Hard Luck Woman

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River Rat

By Peter W. Zubaty, Sports Editor

Life plays cruel tricks sometimes, as Bardstown star forward Daizah Kimberland is finding out way too soon.

Friday night started out innocently enough, however.

Just three nights prior, the senior torched Washington County and its stable of taller defenders for a career-high 37 points, just one more in a long list of accolades for Kimberland.

Known for her big smile and effervescent personality off the court and fierce passion and determination on the court, she was well on her way to another monster game against rival Nelson County, hitting a short jumper to tie the score at 29-apiece with less than four minutes to go in the third quarter.

After a rebound of a Nelson County miss at the other end — her 10th of the game to go with 15 points — Kimberland went up for the go-ahead jumper in what had already been a back-and-forth thriller, but was blocked by the Cardinals’ taller Cierra Drake.

Nelson County started the fast break the other way and had the numbers advantage. That advantage came partially because Kimberland was still on the baseline, and something was definitely wrong.

The raucous crowd at Cardinal Gym got very quiet as play stopped and coaches and trainers attended to Kimberland, who was clutching her left knee. After several minutes of delay, she was carried to the Bardstown bench and joined by her parents, who tried their best to console the despondent Tiger standout while tending to the ice packs on her knee.

Watching it all unfold, I felt alternately like hurling and crying.

Hadn’t this poor girl dealt with enough injury troubles? After all, she had already missed her entire sophomore season with a right knee injury: a torn anterior cruciate ligament suffered in her team’s final scrimmage before the beginning of the regular season.

It just didn’t seem fair.

Injuries are part of the game. It’s one of the risks of competition, and a big part of what makes sports so compelling. But writing about them is one of the worst parts of this wonderful job.

“It happens in sports all the time,” David Kimberland, Daizah’s father, said with a sigh of resignation. He’d been down this road before.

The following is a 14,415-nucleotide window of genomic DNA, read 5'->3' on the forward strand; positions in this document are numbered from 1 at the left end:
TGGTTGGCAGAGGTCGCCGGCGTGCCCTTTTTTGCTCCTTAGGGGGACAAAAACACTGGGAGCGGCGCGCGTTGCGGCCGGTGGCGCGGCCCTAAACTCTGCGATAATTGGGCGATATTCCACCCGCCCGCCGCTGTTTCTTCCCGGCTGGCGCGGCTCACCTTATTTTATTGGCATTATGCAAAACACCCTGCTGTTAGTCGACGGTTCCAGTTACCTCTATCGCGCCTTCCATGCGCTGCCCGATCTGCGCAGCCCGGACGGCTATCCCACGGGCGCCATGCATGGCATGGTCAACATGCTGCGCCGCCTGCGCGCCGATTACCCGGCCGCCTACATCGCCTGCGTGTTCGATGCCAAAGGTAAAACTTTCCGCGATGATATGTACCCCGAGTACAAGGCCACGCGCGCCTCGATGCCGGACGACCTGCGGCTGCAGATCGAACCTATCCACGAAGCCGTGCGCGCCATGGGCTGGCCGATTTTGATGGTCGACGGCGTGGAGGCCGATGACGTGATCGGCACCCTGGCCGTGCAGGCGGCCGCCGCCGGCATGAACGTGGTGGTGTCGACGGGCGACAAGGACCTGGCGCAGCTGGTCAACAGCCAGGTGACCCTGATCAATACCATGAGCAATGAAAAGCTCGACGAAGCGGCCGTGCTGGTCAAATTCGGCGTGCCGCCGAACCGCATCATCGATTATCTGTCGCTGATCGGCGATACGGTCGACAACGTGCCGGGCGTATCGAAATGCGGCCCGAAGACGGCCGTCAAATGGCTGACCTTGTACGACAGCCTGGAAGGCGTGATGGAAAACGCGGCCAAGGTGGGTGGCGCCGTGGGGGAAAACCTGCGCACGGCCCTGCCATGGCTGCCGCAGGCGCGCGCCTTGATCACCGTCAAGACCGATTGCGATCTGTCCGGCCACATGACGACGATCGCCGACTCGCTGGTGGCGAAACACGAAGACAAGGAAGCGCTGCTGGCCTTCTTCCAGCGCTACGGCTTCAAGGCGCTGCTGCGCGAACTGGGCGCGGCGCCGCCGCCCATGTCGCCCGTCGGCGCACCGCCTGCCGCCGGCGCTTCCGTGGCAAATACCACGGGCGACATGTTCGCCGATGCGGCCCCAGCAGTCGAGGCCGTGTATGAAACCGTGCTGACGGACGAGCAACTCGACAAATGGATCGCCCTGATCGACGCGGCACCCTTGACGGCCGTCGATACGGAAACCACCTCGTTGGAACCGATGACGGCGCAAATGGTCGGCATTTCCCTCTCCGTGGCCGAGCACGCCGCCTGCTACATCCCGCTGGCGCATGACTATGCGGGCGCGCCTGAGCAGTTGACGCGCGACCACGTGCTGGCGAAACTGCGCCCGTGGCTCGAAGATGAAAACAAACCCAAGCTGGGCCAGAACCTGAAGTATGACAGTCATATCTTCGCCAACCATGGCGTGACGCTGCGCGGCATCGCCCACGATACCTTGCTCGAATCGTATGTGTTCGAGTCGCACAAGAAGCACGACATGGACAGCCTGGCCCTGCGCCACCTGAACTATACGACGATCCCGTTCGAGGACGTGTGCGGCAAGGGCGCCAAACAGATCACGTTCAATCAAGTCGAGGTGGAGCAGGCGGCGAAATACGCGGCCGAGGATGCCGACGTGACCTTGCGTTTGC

Nelson County was able to take advantage when the leading Bardstown scorer checked out with 2:49 remaining in the third quarter, as the shell-shocked remaining Tigers battled hard the rest of the way but couldn’t muster enough firepower to keep pace with the Cardinals’ 23-12 finishing run.

While happy with the win, Nelson County coach Kelly Wood extended his sympathies to Kimberland.

“I hate it — I pray that everything is OK,” he said. “I love her energy. She’s a great ambassador of the game.”

David Kimberland was surprisingly optimistic Saturday morning, saying trainers thought it might be just a hyperextension, but that it was difficult to say for sure. He said Daizah would go to a local doctor Saturday morning, but that they would later take her to the University of Louisville — where she went as a sophomore for her prior knee injury — to have their sports medicine specialists do a more extensive examination.

“It stiffened up on her (and) it’s swollen, but not as I’ve seen with the other knee,” David Kimberland said. “We really don’t know. … All we can do is pray.”

Understandably, Daizah’s spirits were still sagging Saturday morning, the uncertainty of the remainder of her senior season as well as a future college career weighing heavily.

“She’s taking it really hard,” David Kimberland said. “That’s basically because she worked so hard with her other knee” to get back to full strength and speed.

When I tracked down Tiger coach Paul Stone after the game, he informed me that the evening had yet one more cruel, ironic and bittersweet twist:

“Daizah became the all-time leading scorer tonight,” he said, eclipsing 1990’s star Alicia Raley’s 1,591 career point total. Stone looked like he was ready to hurl as well; breaking records is supposed to be a happy occasion.

It would be a shame for such a magnificent career to end on such a sour note, so here’s hoping Kimberland gets good news from the doctors and she’s back soon to add to her school-record 1,602 points.


Peter W. Zubaty can be reached at 348-9003 Ext. 115 or by e-mail at pzubaty@kystandard.com.